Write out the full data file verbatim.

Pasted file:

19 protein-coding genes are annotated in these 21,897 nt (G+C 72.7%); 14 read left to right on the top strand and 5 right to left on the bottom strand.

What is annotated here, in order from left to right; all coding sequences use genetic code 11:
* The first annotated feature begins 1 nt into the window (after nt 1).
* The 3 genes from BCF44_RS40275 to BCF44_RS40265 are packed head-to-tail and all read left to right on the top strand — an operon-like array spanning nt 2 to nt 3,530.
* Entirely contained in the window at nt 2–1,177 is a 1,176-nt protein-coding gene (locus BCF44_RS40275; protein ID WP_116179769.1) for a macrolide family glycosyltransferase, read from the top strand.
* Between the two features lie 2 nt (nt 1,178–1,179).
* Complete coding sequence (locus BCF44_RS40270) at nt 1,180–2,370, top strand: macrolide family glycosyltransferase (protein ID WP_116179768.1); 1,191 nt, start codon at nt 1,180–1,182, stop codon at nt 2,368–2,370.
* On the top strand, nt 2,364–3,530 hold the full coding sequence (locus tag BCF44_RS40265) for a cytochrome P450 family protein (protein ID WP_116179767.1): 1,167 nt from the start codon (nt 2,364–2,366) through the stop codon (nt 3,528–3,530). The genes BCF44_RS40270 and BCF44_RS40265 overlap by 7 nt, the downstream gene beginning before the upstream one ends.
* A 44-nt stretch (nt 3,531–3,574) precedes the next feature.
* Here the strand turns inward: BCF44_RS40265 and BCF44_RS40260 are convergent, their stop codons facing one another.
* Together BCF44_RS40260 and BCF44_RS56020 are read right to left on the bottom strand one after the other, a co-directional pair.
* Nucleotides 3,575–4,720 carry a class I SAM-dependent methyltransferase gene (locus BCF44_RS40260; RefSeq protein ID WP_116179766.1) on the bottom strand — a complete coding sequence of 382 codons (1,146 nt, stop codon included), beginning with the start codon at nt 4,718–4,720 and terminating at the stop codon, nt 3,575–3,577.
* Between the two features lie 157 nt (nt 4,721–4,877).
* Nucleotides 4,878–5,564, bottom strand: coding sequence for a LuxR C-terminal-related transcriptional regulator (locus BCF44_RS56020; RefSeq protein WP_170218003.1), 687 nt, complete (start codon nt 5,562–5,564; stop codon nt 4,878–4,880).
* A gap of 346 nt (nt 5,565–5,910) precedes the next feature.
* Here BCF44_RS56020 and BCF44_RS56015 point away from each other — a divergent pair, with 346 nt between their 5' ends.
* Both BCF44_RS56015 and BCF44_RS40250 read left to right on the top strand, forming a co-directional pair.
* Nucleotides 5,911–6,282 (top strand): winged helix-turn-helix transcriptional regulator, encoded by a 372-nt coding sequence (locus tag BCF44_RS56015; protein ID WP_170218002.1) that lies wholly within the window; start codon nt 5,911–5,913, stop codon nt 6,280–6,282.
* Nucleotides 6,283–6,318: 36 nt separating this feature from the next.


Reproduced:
19 protein-coding genes are annotated in these 21,897 nt (G+C 72.7%); 14 read left to right on the top strand and 5 right to left on the bottom strand.

What is annotated here, in order from left to right; all coding sequences use genetic code 11:
* The first annotated feature begins 1 nt into the window (after nt 1).
* The 3 genes from BCF44_RS40275 to BCF44_RS40265 are packed head-to-tail and all read left to right on the top strand — an operon-like array spanning nt 2 to nt 3,530.
* Entirely contained in the window at nt 2–1,177 is a 1,176-nt protein-coding gene (locus BCF44_RS40275; protein ID WP_116179769.1) for a macrolide family glycosyltransferase, read from the top strand.
* Between the two features lie 2 nt (nt 1,178–1,179).
* Complete coding sequence (locus BCF44_RS40270) at nt 1,180–2,370, top strand: macrolide family glycosyltransferase (protein ID WP_116179768.1); 1,191 nt, start codon at nt 1,180–1,182, stop codon at nt 2,368–2,370.
* On the top strand, nt 2,364–3,530 hold the full coding sequence (locus tag BCF44_RS40265) for a cytochrome P450 family protein (protein ID WP_116179767.1): 1,167 nt from the start codon (nt 2,364–2,366) through the stop codon (nt 3,528–3,530). The genes BCF44_RS40270 and BCF44_RS40265 overlap by 7 nt, the downstream gene beginning before the upstream one ends.
* A 44-nt stretch (nt 3,531–3,574) precedes the next feature.
* Here the strand turns inward: BCF44_RS40265 and BCF44_RS40260 are convergent, their stop codons facing one another.
* Together BCF44_RS40260 and BCF44_RS56020 are read right to left on the bottom strand one after the other, a co-directional pair.
* Nucleotides 3,575–4,720 carry a class I SAM-dependent methyltransferase gene (locus BCF44_RS40260; RefSeq protein ID WP_116179766.1) on the bottom strand — a complete coding sequence of 382 codons (1,146 nt, stop codon included), beginning with the start codon at nt 4,718–4,720 and terminating at the stop codon, nt 3,575–3,577.
* Between the two features lie 157 nt (nt 4,721–4,877).
* Nucleotides 4,878–5,564, bottom strand: coding sequence for a LuxR C-terminal-related transcriptional regulator (locus BCF44_RS56020; RefSeq protein WP_170218003.1), 687 nt, complete (start codon nt 5,562–5,564; stop codon nt 4,878–4,880).
* A gap of 346 nt (nt 5,565–5,910) precedes the next feature.
* Here BCF44_RS56020 and BCF44_RS56015 point away from each other — a divergent pair, with 346 nt between their 5' ends.
* Both BCF44_RS56015 and BCF44_RS40250 read left to right on the top strand, forming a co-directional pair.
* Nucleotides 5,911–6,282 (top strand): winged helix-turn-helix transcriptional regulator, encoded by a 372-nt coding sequence (locus tag BCF44_RS56015; protein ID WP_170218002.1) that lies wholly within the window; start codon nt 5,911–5,913, stop codon nt 6,280–6,282.
* Nucleotides 6,283–6,318: 36 nt separating this feature from the next.